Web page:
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Elaine Wynn officially out of Wynn Resorts

It’s the end of an era for Wynn Resorts Ltd.

Company co-founder Elaine Wynn was required to withdraw a request for a gaming license as a company board director. She’s no longer eligible to serve on the board of directors because of company age policies.

But as the company’s largest shareholder with 8.84 percent of the company’s stock, she won unanimous approval as a beneficial owner of company shares Thursday by the Nevada Gaming Commission.

Wynn, co-founder of the company and current president of the Nevada State Board of Education, was required to appear before the commission because of a previous request to withdraw for licensing as a board director.

Las Vegas-based gaming analyst Brendan Bussmann called Thursday’s action “a changing of the guard.”

“This is sort of closing a chapter over the course of time with both Steve (Wynn) and Elaine’s direct influence on the gaming industry,” said Bussmann of Global Market Advisors. “With regard to Elaine, her philanthropic efforts and other passions are still going to be a key mark on this state in the years to come.”

Related: Casino regulator can’t ban Steve Wynn from industry, court says

Regulators acknowledged Elaine Wynn’s ability to profit from the company with her shares, but there are no Wynns in the management of the company since Steve Wynn resigned in February 2018 and divested his shares a month later.

A five-count sexual harassment complaint filed by the Control Board against Steve Wynn on Oct. 14, 2019, is still pending. In December, commissioners unanimously determined they have the jurisdiction to question Wynn’s suitability as a license holder and potentially fine him. His attorneys said he has surrendered his license and they would take the commission to court if necessary to block any disciplinary action.

Late Thursday, Clark County District Court Judge Adriana Escobar issued a ruling saying the Control Board had no jurisdiction over Steve Wynn.

None of that came up in Elaine Wynn’s Thursday’s appearance.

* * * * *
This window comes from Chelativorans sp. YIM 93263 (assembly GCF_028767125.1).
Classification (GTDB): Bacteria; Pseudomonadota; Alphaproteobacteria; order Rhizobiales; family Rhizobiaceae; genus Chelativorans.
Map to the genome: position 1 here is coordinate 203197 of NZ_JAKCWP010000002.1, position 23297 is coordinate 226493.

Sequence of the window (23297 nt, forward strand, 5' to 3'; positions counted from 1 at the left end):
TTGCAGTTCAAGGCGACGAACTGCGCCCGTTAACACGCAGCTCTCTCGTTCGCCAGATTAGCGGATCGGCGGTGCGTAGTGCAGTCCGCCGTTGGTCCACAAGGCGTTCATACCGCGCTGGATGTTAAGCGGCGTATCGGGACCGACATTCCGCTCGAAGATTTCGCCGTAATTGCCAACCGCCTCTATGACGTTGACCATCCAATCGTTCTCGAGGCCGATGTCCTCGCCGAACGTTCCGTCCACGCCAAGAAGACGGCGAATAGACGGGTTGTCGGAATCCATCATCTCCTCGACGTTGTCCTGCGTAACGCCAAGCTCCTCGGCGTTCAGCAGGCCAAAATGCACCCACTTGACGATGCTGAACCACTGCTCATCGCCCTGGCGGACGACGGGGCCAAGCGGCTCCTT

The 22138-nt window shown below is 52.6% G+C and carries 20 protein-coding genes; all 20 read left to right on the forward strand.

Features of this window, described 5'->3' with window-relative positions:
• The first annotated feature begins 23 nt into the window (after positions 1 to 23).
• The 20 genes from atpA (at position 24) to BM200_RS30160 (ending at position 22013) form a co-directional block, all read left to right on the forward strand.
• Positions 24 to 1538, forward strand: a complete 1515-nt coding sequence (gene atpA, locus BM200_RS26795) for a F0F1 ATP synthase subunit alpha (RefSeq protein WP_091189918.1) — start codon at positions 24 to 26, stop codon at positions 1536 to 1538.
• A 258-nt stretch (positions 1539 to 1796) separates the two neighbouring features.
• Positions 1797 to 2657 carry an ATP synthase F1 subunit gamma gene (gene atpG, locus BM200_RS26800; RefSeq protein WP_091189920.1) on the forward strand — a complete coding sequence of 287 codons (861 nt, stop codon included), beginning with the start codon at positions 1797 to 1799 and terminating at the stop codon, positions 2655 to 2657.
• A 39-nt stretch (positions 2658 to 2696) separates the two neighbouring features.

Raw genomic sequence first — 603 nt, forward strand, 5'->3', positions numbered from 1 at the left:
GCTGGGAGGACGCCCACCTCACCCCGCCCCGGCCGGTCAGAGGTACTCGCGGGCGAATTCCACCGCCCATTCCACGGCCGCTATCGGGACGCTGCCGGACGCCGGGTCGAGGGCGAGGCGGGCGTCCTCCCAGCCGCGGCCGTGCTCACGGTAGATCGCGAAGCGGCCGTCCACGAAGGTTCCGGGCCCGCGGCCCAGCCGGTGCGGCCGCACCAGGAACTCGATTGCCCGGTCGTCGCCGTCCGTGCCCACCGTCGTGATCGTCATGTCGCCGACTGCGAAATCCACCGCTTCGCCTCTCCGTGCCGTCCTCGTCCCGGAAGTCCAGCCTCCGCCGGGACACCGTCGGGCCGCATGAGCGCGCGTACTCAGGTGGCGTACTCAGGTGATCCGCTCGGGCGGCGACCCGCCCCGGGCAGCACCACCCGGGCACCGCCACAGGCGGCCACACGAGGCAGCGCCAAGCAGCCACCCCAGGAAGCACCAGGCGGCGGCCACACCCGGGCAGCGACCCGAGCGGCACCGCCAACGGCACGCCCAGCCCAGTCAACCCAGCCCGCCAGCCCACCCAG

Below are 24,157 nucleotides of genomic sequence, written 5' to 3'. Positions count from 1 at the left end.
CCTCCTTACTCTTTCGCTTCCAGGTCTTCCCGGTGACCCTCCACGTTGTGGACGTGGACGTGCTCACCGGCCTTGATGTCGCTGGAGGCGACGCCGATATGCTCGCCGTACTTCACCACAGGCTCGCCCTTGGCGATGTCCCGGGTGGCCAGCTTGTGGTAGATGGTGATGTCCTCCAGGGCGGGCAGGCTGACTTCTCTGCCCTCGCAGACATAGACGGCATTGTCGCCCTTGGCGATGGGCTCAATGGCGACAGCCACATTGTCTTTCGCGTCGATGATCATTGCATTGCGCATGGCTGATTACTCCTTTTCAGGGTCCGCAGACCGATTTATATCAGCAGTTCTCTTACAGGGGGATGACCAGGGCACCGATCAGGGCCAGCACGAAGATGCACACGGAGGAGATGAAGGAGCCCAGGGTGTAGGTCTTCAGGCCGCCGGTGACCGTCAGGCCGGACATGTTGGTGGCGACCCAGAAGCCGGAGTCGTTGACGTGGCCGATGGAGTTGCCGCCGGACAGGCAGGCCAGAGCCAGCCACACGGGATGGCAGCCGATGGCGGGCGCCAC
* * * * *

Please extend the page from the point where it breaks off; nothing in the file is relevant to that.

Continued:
In a 40-minute suitability hearing, commissioners indicated they were satisfied with Elaine Wynn’s explanation of her actions in 2018 when her former husband, Steve Wynn, stepped down as chairman and CEO of the company in the wake of a sexual harassment scandal first reported by the Wall Street Journal. Steve Wynn has denied harassing anybody.

When it was determined in 2018 that Steve Wynn paid a previously undisclosed $7.5 million settlement in a paternity claim to a former employee in 2005, gaming regulators in Nevada and Massachusetts raised questions about how much Elaine Wynn knew about it.

In Thursday’s hearing, commissioners indicated they were satisfied with Elaine Wynn’s responseand did not press for additional details.

Most of Thursday’s testimony centered around Wynn’s philanthropic and education efforts.

Asked by a commissioner what motivates her, Wynn said she had a desire to be engaged with people.

“I made a decision early on and I suppose it continued on with me forever that I wanted to live a life that was fully engaged with all people and that no matter how ambitious I may become in terms of aspirations, I did not want to be cut off from any part of the world,” she said.

“I think all of that exposure enriches you as a person. When I worked at the companies, my joy was behind the back of the house,” she said. “I always loved going and hanging out with the staff and employees. It was always fun because these are the real people of life and if you restrict yourself to only a narrow slice, then you’ve shut down a world of opportunities and a world of joy.”

The Control Board in September unanimously recommended her licensing, but her appearance before the commission was delayed for two months for undisclosed reasons.

Contact Richard N. Velotta at rvelotta@reviewjournal.com or 702-477-3893. Follow @RickVelotta on Twitter.

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